‘Newsonomics’ Author Ken Doctor: ‘The Play Is for Tablets’
Media industry analyst and consultant Ken Doctor has been watching the local news space for decades, long before “hyperlocal” was coined. He spent 21 years at Knight Ridder, where he first observed that consumers are willing to pay for local content — and contends that they are doing so even now, as they pick up their local paper. Doctor, an analyst for Outsell, a global research and advisory firm, and for his own firm, Content Bridges, frequently appears at conferences about the transformation of the news industry, and writes regular columns both on his own Newsonomics blog and for Harvard University’s Nieman Journalism Lab. He is non-plussed by hyperlocal efforts like EveryBlock and Topix but sees potential in AOL’s Patch, and envisions success for a product that would aggregate local content for tablet computers. He elaborated on these thoughts recently in a conversation with Street Fight.
What does “hyperlocal” mean these days? What is the idea and where has it evolved?
There are still people highly confused about what’s local and hyperlocal. I’ve seen people talk about hyperlocal down to the homeowners’ district… and, almost, what people could see if they looked out from their front lawn. I think clearly that’s part of the issue here. There’s a continuum for each of us. What’s really our block, our neighborhood, our shopping area, our school area — and what’s local? We keep on trying to put categories on that, and classifications on that, and that’s not how human beings work. So, I think that “hyperlocal”… the problem with the name is part of the problem of the definition of who are serving what and when.
Everybody wants to get in the pockets of people who are spending local dollars — that’s clear. It seems to me one of the very interesting issues here is how much local spend is going to be connected to local content, or not. We come out of a world where we assume that media is there to mediate that commercial transaction as well as that information transaction. But a phenomenon like Groupon, say, well, you don’t really need any context. You just need a deal and the ability to smartly share it and it has no context. It doesn’t need Patch. It doesn’t need the local newspaper, or anybody else. Right?
So, it’s clear what people want. They want advertising dollars out of those communities but the whole nature of buying and selling is different and it’s not at all clear that you really need local media to do that buying and selling on a hyperlocal basis or any other kind of basis.
People who are selling things need media less to mediate the transaction than they used to in the old world.
If you don’t need local media to do that, then is there a better way to get to those local dollars online? Is local media just going to lose out to daily deals sites?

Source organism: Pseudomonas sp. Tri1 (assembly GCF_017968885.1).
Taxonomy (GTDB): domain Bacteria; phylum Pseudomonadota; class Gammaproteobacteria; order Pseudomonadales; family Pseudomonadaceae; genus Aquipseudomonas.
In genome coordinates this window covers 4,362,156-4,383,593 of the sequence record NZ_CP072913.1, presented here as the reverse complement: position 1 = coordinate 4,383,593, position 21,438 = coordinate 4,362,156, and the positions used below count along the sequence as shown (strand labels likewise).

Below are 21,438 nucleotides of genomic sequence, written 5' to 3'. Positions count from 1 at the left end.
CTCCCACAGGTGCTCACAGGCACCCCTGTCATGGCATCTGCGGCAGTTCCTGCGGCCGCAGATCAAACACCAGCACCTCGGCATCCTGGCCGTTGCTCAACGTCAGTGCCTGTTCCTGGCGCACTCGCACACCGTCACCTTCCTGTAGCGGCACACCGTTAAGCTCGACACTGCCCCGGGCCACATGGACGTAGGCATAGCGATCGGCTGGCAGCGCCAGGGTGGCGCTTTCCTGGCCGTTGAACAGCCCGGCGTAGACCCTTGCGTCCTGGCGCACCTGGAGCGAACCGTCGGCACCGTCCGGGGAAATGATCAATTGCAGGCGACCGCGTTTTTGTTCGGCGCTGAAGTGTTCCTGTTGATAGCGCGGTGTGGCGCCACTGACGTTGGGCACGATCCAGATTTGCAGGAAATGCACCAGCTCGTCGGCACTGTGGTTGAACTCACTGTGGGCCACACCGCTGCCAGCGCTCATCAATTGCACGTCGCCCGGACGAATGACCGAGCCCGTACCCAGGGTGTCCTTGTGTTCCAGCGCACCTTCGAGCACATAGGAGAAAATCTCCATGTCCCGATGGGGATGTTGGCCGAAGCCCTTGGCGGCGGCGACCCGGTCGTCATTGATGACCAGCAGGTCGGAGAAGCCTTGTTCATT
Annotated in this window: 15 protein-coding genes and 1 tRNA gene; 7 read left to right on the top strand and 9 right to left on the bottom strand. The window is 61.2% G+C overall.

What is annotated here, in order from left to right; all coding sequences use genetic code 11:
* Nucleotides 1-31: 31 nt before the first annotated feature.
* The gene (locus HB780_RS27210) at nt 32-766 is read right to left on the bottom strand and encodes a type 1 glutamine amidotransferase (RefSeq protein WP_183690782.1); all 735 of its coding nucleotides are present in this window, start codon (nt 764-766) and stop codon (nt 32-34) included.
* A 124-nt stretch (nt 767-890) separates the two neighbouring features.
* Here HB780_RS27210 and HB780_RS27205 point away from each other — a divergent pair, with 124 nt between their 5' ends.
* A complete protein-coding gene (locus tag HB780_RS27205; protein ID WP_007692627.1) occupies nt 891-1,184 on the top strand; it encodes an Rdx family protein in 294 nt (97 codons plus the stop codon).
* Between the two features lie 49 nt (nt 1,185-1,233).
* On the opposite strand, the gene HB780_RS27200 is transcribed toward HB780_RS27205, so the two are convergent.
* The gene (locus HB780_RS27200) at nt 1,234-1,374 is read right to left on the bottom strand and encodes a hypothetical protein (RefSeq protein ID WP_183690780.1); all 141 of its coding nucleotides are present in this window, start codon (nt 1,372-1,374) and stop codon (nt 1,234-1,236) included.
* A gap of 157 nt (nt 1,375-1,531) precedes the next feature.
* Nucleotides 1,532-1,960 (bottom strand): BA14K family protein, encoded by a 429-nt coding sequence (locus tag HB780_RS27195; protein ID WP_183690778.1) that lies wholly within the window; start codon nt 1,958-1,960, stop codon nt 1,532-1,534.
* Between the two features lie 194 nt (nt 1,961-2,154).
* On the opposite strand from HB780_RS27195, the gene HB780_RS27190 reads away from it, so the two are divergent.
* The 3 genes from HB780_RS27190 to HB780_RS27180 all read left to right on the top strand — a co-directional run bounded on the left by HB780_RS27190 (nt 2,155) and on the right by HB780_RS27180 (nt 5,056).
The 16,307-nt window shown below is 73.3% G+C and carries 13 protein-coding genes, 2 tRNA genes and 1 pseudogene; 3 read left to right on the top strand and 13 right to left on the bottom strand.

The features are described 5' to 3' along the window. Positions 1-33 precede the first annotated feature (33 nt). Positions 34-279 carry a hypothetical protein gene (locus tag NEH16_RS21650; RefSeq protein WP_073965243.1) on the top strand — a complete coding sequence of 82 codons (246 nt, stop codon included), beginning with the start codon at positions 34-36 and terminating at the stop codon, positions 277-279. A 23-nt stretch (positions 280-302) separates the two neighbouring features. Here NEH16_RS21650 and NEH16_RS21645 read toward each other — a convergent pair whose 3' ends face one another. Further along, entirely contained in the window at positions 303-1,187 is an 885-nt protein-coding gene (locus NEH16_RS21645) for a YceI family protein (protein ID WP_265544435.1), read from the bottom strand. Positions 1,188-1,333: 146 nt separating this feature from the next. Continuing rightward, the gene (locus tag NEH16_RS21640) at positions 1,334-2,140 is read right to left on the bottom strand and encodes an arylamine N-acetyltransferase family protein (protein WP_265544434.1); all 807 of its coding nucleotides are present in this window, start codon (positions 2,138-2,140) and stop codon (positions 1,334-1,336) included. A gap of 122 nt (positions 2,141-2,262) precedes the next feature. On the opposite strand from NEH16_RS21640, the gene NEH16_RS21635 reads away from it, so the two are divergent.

Well, I don’t think it’s an either/or. I think that clearly, people who are selling things need media less to mediate the transaction than they used to in the old world. We’re seeing both things happening. We’re seeing lots of direct-to-consumer marketing at every level.
One of the companies I do work with is Outsell. We have measured marketing – the number of dollars in the U.S. that companies spend on their own marketing — and that’s now up to $63 billion a year overall. It was only $22 billion in 2006. So, companies are spending — it looks to us like 50% of their overall marketing spend on their own direct marketing, their websites, their mobile sites, their marketing, their production, following through on their business, that kind of thing. So that’s a profound change, but that’s 50%. That still leaves, largely, 50% of their marketing spend that they are spending on external media.
On the one hand, you have to recognize how they’re going to react and try to understand how they’re going to react and whether there’s a role for media there, and then also understand to a large degree that money is gone and how do you get to the other 50%?
Do you think that any companies are “winning” hyperlocal?
My sense is that what they are doing — and different for each one of course — is interesting and may fit into something else. But that on its own as a standalone is going to have a hard time making it. EveryBlock is really good at data and data is something that we want to get to, but it’s not something that we’re going to go to on an everyday basis. It seems to me that EveryBlock is an intel-inside play where when you want your school data, when you want your crime data, it is there within the context of where you expect to find it. There’s a question of where that context is, but that’s EveryBlock.